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Insights Daily Current Events, 29 July 2015

Insights Daily Current Events, 29 July 2015


Centre returns controversial Gujarat Bill

The controversial Gujarat Control of Terrorism and Organised Crime (GCTOC) Bill, 2015, has been sent back to the State by the Home Affairs Ministry following an objection by the Information Technology (IT) Ministry. This means the Bill will not be sent for Presidential assent and cannot become law yet.

  • Any Bill passed by an Assembly on issues contravening Central laws needs Presidential assent.


  • The Gujarat Assembly had passed the Bill in March this year. The Bill was previously rejected thrice by two former Presidents — the late A.P.J. Abdul Kalam in 2004 and Pratibha Patil in 2008 and 2009.
  • The Bill was first introduced as the GUJCOC Bill in 2003 — when Narendra Modi was Chief Minister — with provisions like increasing the period to file charge sheet from 90 to 180 days and strict conditions for granting bail to an accused.

About Gujarat Control of Terrorism and Organised Crime (GCTOC) Bill:

The Bill is a re-worked version of the Gujarat Control of Organised Crime Bill (GUJCOC), 2003, which was earlier rejected twice by the President due to some of its contentious provisions.

Why was it needed?

  • Citing past terror attacks in Gujarat, the state government had raised concerns over Pakistan’s attempts at cross-border terrorism, Gujarat’s vulnerable coastline and the proliferation of criminal gangs, while underscoring the need for a strong law.
  • The government also says that the organised criminal syndicates make a common cause with terrorist gangs and foster macro terrorism which extends beyond the national boundaries. There is reason to believe that organised crime syndicates are operating in the State and thus, there is immediate need to curb their activities and hence this bill.

Controversial provisions in the Bill:

The Bill was respectively returned twice to the State legislature in 2004 and 2008 by then Presidents A.P.J. Abdul Kalam and Pratibha Patil recommending the deletion of some controversial clauses. Some of the controversial provisions in the Bill are as follows:

  • Clause 16, which makes confessions before police officers admissible in court.
  • Empowers police to tap telephonic conversations and submit them in court as evidence.
  • Extends period of probe from stipulated 90 days to 180 days before filing of charge sheet.
  • The legislation makes offences under the Gujarat Control of Terrorism and Organised Crime Act, 2015, non-bailable. Clause 20 (4) of the Bill states, “Notwithstanding anything contained in the Code of Criminal Procedure, no person accused of an offence punishable under this Act shall, if in custody, be released on bail or on his own bond.”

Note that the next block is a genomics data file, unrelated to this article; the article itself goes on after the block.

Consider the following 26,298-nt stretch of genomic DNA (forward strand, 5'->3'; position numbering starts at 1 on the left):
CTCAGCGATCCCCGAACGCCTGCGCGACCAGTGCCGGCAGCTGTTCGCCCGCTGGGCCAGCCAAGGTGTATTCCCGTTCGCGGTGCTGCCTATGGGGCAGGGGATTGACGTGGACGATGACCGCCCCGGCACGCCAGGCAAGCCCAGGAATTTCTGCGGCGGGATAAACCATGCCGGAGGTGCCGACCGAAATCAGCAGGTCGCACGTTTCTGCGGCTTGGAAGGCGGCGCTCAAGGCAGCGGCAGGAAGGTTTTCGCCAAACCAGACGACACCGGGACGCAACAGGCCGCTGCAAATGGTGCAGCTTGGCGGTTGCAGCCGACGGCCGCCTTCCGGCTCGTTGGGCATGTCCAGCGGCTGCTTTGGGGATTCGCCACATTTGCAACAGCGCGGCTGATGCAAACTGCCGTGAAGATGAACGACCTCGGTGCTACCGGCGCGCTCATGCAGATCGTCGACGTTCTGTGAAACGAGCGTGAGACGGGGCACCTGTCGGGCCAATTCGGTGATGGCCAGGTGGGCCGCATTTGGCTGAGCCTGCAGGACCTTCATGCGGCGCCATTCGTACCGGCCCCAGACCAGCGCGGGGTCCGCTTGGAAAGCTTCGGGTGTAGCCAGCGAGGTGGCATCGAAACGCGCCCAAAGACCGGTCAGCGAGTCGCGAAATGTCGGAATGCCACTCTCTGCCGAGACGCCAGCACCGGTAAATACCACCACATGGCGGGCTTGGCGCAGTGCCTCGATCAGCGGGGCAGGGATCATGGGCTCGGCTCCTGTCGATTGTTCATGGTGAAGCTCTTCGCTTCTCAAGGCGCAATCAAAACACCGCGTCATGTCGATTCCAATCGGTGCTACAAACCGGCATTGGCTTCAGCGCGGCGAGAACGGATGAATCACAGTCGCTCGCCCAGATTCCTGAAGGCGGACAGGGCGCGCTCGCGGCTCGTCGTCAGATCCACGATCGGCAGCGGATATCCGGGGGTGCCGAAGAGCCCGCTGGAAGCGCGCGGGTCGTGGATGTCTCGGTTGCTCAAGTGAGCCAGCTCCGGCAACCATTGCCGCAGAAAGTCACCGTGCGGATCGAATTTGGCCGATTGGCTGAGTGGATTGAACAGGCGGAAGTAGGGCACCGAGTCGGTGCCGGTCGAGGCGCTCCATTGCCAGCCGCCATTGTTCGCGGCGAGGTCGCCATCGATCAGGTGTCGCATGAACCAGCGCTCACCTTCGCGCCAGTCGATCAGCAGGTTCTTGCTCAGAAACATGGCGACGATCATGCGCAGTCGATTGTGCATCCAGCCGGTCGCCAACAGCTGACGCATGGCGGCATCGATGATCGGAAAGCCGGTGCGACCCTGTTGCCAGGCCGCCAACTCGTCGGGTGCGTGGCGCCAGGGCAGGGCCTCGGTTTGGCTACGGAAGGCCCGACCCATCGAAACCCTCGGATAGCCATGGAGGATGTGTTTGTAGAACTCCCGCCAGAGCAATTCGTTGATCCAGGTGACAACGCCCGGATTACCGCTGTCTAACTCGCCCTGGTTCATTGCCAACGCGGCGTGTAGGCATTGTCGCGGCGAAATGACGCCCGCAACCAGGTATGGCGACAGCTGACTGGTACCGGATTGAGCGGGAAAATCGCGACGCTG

• The Bill makes “evidence collected through the interception of wire, electronic or oral communication” admissible in the court.
  • The Bill provides immunity to the State government from legal action. Clause 25 of the Bill states, “No suit, prosecution or other legal proceeding shall lie against the State government or any officer or authority of the State government for anything which is in good faith done or intended to be done in pursuance of this Act.”

Sources: The Hindu.

Surface-to-air missile to be tested in Israel

The Indian missile production unit recently said that the long-range surface-to-air missile being developed with Israel will go in for national trials for the Navy once it is tested in Israel in October, with production following next year.


  • The missile is being developed by the Defence Research and Development Organisation and Israel Aerospace Industries for the Navy over the last five years.
  • It is said to reach targets of up to 70 km.
  • An Army version is being ground tested and an Air Force variant is in the works, both as medium-range or MR-SAMs.

Sources: The Hindu.

Rules in place for compulsory rural service

The Karnataka State government has notified rules making one-year rural service mandatory for medical students. Violating this will cost them their medical degree, besides a penalty ranging between Rs. 15 lakh and Rs. 30 lakh.


  • The Karnataka Compulsory Service Training by Candidates Completed Medical Courses (Counselling, Allotment and Certification) Rules, 2015, is applicable to State-run colleges and government-quota students in private medical colleges.
  • If medical students fail to comply with these rules, besides penalty, their certificates will be withheld.
  • The penalty will be more for students studying under the Common Entrance Test quota and less for those who get seats under management quota.
  • However, rural service will not be applicable for those who graduated this academic year.

These rules are aimed at addressing all problems related to shortage of doctors in government hospitals in district, taluk and interior rural parts of Karnataka.

Sources: The Hindu.

E-visa facility for Chinese tourists from tomorrow

The electronic tourist visa facility for Chinese nationals, announced by Prime Minister Narendra Modi during his visit to China in May, will be rolled out shortly.

The government has said that along with the citizens of China, the e-tourist visa facility will also be offered to the nationals of Hong Kong and Macao.

About the e –tourist visa scheme:

  • India had last year launched e-tourist visa facility (which was earlier called ‘tourist visa on arrival enabled by electronic travel authorisation’) for more than 40 countries, including the U.S.
  • The scheme was later extended to 36 more countries with effect from May.
  • Under the e-visa scheme, an applicant receives an email authorising him or her to travel to India after it is approved and he or she can travel with a print-out of this authorisation. On arrival, the visitor has to present the authorisation to the immigration authorities who would then stamp the entry into the country.